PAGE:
Browning seems intent in the first half of Freaks to celebrate the oddity of the sideshow performers while also casting them in a humane light. Everyday joys and troubles are experienced by the freaks – babies are born and collections are organized, marriages are maintained and in-laws are suffered with, love swoons and fidelity is tested. At the same time, the talents of the freaks are put on casual display to awe and impress – Prince Randian, the human torso, lights his own cigarette; Frances O’Connor, an armless wonder, sips from a beer held between her toes; Daisy Hilton savours a kiss received by her conjoined sister Violet. The fairgrounds were forums for the differently abled to be stars, to find peers, and potentially achieve self-sufficiency, and there a sense in these early passages that Browning is expanding the carnivalesque acceptance of the big top through the mechanism of the cinema, using the magic and unreality of the movies to bring further exposure to these marginalized performers. Browning tantalizes with spectacle just like the carnival barkers that induced onlookers into sideshow tents to view the strange sights contained therein, then seems to hope that the familiar acts and sympathetic views of the freaks would inspire sympathy and understanding.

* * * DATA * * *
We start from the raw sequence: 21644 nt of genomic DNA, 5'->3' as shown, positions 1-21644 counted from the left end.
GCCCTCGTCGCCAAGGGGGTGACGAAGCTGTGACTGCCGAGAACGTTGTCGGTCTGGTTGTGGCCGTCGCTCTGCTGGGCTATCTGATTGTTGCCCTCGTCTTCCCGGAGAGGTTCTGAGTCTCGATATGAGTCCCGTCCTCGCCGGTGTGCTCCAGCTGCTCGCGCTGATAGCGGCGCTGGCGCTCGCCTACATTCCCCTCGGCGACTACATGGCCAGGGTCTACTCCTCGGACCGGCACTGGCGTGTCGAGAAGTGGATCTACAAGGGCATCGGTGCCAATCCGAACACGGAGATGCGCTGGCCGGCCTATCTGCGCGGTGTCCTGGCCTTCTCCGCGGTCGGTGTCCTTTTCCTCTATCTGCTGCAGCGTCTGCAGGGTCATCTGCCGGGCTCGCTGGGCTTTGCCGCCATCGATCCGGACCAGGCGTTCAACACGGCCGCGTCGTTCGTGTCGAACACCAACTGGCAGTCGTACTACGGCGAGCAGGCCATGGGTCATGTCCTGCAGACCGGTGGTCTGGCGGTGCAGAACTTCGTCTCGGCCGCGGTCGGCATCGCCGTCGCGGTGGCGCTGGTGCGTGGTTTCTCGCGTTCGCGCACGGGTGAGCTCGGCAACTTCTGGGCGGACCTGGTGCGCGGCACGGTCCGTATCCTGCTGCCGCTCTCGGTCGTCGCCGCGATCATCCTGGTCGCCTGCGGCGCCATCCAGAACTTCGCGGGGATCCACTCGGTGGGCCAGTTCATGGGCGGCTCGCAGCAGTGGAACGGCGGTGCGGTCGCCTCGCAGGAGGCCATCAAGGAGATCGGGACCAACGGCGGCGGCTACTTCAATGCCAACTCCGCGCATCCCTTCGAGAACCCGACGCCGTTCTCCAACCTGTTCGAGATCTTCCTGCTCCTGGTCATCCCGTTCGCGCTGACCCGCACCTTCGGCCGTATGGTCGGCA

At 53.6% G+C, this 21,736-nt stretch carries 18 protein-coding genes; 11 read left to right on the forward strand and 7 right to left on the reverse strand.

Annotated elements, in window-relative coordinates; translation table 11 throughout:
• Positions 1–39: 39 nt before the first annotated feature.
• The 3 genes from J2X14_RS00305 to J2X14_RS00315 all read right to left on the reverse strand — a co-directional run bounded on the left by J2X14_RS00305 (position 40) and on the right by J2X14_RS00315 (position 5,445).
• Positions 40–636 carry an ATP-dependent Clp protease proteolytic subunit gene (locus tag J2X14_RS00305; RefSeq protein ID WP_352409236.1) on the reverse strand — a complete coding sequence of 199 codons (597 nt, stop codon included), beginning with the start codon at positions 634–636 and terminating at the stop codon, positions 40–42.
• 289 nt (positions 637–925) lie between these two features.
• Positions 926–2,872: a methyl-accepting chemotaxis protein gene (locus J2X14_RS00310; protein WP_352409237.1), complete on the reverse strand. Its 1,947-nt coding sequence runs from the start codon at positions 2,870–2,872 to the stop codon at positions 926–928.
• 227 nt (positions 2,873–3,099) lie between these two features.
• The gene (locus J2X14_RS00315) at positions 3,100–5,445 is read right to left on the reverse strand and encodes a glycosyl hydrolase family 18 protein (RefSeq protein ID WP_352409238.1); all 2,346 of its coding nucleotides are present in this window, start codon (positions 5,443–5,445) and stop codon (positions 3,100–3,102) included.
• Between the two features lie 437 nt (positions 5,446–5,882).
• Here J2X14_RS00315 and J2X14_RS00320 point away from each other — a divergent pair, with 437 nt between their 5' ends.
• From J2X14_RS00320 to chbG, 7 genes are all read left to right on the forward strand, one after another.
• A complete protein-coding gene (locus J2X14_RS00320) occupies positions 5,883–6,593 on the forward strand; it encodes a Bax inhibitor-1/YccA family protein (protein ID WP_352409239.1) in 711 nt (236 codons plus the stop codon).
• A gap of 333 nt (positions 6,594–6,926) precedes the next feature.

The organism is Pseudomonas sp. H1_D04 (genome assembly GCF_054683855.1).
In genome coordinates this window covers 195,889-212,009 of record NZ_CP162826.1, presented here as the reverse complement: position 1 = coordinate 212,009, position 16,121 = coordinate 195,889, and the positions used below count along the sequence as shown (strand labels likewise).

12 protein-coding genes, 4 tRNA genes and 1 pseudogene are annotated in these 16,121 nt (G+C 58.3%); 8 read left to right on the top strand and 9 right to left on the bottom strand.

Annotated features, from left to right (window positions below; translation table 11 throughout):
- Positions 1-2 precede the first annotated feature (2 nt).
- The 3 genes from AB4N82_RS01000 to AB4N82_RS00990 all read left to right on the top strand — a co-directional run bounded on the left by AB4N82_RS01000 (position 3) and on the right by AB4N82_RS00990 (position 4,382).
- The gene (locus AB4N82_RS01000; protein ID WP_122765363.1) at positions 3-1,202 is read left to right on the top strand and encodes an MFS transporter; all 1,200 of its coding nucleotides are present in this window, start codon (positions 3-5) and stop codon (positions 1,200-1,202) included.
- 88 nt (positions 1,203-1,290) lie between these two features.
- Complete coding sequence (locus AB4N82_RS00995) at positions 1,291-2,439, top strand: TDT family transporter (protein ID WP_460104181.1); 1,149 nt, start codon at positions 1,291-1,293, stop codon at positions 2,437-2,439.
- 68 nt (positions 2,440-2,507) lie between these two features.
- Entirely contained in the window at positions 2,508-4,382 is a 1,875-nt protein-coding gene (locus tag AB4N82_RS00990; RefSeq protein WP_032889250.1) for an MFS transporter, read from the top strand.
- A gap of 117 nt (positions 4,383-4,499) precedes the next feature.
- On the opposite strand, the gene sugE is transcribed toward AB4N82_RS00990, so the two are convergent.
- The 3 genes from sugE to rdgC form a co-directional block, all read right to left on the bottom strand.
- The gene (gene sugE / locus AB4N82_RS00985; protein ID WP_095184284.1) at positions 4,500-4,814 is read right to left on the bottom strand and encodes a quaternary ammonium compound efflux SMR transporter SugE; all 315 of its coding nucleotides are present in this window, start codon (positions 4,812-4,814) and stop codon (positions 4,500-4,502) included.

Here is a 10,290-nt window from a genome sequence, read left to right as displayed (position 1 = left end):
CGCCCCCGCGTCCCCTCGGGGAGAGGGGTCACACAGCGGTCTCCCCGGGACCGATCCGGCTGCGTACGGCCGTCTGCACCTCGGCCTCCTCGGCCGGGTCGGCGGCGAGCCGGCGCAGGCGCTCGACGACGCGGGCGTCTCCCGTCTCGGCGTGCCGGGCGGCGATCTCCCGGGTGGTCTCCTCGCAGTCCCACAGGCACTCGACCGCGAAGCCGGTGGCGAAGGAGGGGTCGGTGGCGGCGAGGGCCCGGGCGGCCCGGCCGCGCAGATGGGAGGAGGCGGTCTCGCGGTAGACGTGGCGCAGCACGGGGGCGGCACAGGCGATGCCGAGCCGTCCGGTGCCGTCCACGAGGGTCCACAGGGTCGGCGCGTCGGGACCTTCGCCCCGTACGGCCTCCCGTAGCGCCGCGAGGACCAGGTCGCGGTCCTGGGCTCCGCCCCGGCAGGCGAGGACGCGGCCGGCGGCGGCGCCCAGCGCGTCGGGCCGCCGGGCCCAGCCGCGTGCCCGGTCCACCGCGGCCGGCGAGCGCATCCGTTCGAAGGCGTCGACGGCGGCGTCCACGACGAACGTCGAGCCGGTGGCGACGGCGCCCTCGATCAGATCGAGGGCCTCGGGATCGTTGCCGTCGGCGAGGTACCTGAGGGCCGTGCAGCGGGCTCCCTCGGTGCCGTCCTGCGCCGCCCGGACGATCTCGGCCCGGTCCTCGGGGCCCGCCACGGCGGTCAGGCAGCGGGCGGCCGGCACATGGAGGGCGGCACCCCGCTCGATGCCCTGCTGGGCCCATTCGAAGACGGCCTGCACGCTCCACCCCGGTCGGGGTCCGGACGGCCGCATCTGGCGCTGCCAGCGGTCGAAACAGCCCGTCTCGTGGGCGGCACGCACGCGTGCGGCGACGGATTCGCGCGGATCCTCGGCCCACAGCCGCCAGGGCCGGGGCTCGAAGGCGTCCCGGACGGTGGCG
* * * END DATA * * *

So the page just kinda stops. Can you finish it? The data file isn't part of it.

In the second half of Freaks, when Cleopatra’s plot is revealed, Browning makes his sideshow performers monstrous, having them skulk beneath carnival wagons, brandish switch knives, and wallow through the mud as they stalk Cleopatra. Film and disability scholars express reservations about this latter portion of the film, suggesting that Browning gives away the humanity developed in the earlier half in favour of expected stereotypes. It is clear that the humanity suggested in the earlier part, sometimes expressed in his freaks as childlike naiveté (a choice by Browning that is actually more problematic than the violence he depicts later), is replaced with an obvious willingness by the filmmaker to exploit the Otherness of these unusual characters to make them appear fearsome. Browning understood the complex role of freakshow performers, one that involved constructed, performed, and natural identities. He seems to have been willing to represent in Freaks all of these facets, understanding that the security of these characters depends on this complicated network of traits. The gruesome revenge inflicted on Cleopatra necessitates the foregrounding of the freaks’ monstrous qualities, turning against her the physical differences that the trapeze artist previously mocked and dominated, thereby creating a context where her fate is one of poetic justice. It is in their performance as vengeful monsters that the freaks protect themselves, using the “Code of the Freaks” and their ostracized forms as a means to elevate themselves from bystanders to defenders. Browning’s resolution through frontier justice is not a betrayal of the freaks’ humanity, but a defence of their complexity through the performed menace that individuals like Cleopatra and Hercules attempt to abject. In short, the horror of the freaks’ concluding violence is not some unmindful barbarity, but an ironic reversal of the abuse inflicted upon them and returned as punishment to their tormentors.